New project on “working, yet poor” people receive big grant from Horizon2020

Published: 2020-02-27

They work, but earn wages that leave them on the verge on the poverty line. The emerging “working yet poor” workers are now to be researched in seven European countries. The project as a whole receives 3.25 million euros in funding from the EU Horizon 2020 grant institute. Of this, 300.000 euros goes to the Swedish part of the project, led by Vincenzo Pietrogiovanni from Lund University School of Economics and Management.

From the left: Commuting workers (Istock Photo) and Vincenzo Pietrogiovanni, Associate Professor of Business Law.

There is an increasing social trend of working people at risk or below the poverty line, according to the new project Working and Yet Poor (WorkYP). The researchers across Europe will explore the reasons for such phenomenon and elaborate recommendations to the EU and legislators, in order to enhance the goals proclaimed in the European Pillar of Social Rights. 

The project will analyse seven representative countries (Sweden, Italy, The Netherlands, Belgium, Luxembourg, Germany and Poland), selected on the basis of their geographical area, as well as their different social systems and legal orders.

“A vulnerability that needs to be addressed”

Sweden has a quite low rate of people in-work, while at-risk-of-poverty (7.0%), especially if compared to some of the other participating countries (Luxembourg 13.5%, Germany 9.1%, Italy 12.2%, Poland 9.7%), nonetheless there are sectors and workers in Sweden who have been facing these problems. Lund University School of Economics and Management researchers lead the Swedish part of the study and will investigate the Swedish system in its legislative, policy and socio-economic aspects.

Vincenzo Pietrogiovanni, associate professor of Labour Law, is the coordinator of the multidisciplinary unit in Lund, which also consist of Anna Missiaia, senior lecturer of Economic History, and from 1 April Ann-Christine Hartzén, postdoctoral researcher in Business Law with full focus on research on the working poor in Sweden.

“It is important to do research on people that are working, but yet are poor, because this would shed a light on such workers who might disappear from statistics on social exclusion, such as those on unemployment. Indeed, they represent a social vulnerability that needs to be addressed by law and policymakers. In-work poverty may be the results of different types of problems, for instance, issues related to the labour market, the welfare state or the education system. Investigating it will help in understanding the pitfalls and, as a consequence, limit – or hopefully fix­ – the problems,” Vincenzo Pietrogiovanni says.

Is this something new – for Sweden or Europe – people working, yet poor? Or is it perhaps something that has returned?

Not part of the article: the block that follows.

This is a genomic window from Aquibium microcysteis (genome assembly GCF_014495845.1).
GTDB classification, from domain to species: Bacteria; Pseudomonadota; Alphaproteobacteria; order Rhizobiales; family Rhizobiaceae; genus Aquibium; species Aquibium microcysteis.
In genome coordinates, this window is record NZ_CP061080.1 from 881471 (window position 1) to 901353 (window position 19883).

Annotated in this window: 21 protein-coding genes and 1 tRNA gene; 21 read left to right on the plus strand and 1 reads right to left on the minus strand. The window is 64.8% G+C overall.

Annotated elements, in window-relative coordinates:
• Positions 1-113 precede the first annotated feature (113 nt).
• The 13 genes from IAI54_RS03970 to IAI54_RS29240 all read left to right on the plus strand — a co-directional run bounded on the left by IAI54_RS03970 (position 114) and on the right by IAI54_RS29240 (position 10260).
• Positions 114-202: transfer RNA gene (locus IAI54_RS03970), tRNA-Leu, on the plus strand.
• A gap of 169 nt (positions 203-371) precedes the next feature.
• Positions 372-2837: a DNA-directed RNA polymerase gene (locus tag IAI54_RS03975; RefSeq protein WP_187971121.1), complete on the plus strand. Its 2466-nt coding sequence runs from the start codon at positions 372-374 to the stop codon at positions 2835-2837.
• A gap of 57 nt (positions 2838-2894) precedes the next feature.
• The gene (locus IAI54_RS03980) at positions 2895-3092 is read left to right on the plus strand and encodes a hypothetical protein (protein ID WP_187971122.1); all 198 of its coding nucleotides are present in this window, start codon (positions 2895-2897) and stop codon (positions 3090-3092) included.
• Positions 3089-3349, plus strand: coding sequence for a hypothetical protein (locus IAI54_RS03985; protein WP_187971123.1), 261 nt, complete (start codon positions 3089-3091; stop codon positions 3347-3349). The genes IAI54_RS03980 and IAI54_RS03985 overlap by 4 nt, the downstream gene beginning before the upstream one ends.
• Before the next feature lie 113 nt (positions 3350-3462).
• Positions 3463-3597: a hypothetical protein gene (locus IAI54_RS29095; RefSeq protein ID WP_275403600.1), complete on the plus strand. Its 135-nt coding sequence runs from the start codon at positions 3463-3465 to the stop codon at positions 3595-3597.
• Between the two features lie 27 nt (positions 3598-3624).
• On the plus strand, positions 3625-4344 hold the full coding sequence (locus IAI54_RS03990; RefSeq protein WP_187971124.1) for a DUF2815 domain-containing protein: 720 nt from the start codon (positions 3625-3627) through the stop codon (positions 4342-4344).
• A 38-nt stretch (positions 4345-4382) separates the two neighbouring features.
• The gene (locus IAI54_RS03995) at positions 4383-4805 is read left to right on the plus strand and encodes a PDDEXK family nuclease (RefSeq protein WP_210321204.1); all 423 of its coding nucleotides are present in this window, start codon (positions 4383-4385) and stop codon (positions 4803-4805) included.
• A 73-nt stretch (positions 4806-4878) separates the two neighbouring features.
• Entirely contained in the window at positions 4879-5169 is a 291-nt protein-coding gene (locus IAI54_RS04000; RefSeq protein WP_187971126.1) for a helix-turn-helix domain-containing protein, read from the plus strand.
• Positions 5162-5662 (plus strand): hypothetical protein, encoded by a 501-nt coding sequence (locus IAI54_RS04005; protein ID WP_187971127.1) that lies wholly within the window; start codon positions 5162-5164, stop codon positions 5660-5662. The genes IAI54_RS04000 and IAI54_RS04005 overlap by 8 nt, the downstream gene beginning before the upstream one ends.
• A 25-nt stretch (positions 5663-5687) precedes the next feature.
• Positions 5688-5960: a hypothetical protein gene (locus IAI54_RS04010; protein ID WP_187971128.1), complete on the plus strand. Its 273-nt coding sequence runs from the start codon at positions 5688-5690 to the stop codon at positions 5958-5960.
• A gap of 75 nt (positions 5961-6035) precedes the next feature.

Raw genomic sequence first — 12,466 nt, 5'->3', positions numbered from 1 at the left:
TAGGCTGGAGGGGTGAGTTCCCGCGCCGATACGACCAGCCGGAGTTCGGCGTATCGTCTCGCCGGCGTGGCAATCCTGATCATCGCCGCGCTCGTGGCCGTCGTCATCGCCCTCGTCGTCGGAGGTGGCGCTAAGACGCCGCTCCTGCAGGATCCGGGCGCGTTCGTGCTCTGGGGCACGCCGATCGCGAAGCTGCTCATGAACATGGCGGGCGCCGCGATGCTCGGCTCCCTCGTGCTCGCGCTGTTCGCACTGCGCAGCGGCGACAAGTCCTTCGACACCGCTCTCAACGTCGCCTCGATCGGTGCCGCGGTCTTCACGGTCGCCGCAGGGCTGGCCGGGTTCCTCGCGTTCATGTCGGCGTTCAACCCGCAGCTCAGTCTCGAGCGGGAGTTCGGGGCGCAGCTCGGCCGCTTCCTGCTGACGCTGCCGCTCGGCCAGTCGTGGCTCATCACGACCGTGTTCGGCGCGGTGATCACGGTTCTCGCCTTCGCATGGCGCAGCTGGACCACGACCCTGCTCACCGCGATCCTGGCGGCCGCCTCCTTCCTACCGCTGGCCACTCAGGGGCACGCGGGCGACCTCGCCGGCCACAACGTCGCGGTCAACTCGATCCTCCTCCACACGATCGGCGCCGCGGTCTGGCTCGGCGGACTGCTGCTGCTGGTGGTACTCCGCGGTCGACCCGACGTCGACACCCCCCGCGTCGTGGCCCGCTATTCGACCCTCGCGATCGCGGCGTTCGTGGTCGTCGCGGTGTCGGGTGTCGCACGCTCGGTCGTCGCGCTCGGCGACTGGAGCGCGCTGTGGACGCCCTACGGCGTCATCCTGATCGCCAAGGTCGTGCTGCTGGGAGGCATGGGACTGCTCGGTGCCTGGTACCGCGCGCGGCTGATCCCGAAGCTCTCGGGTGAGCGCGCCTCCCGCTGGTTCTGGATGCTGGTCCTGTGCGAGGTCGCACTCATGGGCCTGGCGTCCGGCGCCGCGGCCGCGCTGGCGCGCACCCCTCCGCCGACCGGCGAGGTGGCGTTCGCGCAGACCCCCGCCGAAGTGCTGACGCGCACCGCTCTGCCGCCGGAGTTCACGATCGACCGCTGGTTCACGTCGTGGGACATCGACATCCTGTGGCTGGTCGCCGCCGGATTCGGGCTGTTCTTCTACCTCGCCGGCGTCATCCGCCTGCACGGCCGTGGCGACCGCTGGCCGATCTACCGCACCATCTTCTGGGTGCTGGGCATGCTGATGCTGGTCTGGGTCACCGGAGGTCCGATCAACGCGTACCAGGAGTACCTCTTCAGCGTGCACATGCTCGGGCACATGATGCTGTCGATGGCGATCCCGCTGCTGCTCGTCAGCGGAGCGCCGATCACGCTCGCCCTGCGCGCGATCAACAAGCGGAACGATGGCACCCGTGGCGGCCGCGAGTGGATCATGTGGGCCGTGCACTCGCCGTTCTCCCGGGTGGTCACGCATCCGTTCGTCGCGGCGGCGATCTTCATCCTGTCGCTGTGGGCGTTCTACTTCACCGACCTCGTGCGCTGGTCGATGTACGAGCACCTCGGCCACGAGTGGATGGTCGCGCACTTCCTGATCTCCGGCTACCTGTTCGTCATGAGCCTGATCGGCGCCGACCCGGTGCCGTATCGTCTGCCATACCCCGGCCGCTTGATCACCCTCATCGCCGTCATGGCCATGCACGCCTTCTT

“To some extent, working poor represent a new issue, at least in Europe after WWII, when having a job has usually meant the key to access a free and decent life for the workers and their families,” Vincenzo Pietrogiovanni says.

The project started in February 2020 and will continue until January 2023.

Read more about the project on cordis.europa.eu

Read more about the project on eapn.eu

 

Contact

Vincenzo Pietrogiovanni

Associate Professor of Business Law

Telephone: +45 93 52 21 81

vincenzo.pietrogiovanni@har.lu.se

Vincenzo Pietrogiovanni's research

Anna Missiaia's research

Ann-Christine Hartzén's research

More information

The project WorkYP – Working Yet Poor is led by professor Luca Ratti from Luxembourg University. In total, the project has been granted 3.25 million euros (SEK 34.40 million) from the European Commission in the frame of the Horizon 2020 Program.

Vincenzo Pietrogiovanni of Lund University School of Economics and Management has been allocated 296.185 euros (SEK 3.13 million).

The project consortium is made of eleven partners:

  • University of Luxembourg
  • Lund University
  • University of Bologna
  • Goethe University of Frankfurt
  • KU Leuven
  • Tilburg University
  • Erasmus University Rotterdam
  • University of Gdansk
  • OSE Observatoire Social Européenne
  • FGB Fondazione Giacomo Brodolini
  • EAPN European Anti-Poverty Network (+ four linked third parties).

The project is centred on the idea of VUP: in contrast to VIP (very important people), the project minted the VUP acronym, which stands for Vulnerable and Under-represented Persons.

The researchers have identified four clusters of particularly VUPs, whose disadvantaged conditions obstruct full enjoyment of EU citizenship:

  • Low-wage workers
  • Solo self-employed
  • Flexible work contracts (fixed-term, agency work, involuntary part-time)
  • Casual/zero-hours/gig-economy workers.

Each local (national) unit is composed of experts in labour law, social security, industrial relations, economics, sociology, social rights and poverty in general. One of the main features of the project is that such expertise is combined in the understanding of in-work poverty and in the elaboration of policy proposals.

The overall message is that income inequality affects economic stability and social cohesion. The rise of in-work poverty is one of the elements to take into account when addressing income inequality. Being at-risk of in-work poverty means risking not enjoying a decent life: this undermines the concept of citizenship.

The EU Pillar of Social Rights – proclaimed in November 2017 – addresses those issues by granting all workers “fair and adequate wages” as well as “adequate protection for all kinds of employment”.

Interview with Luca Ratti, coordinator of the “Working yet poor” project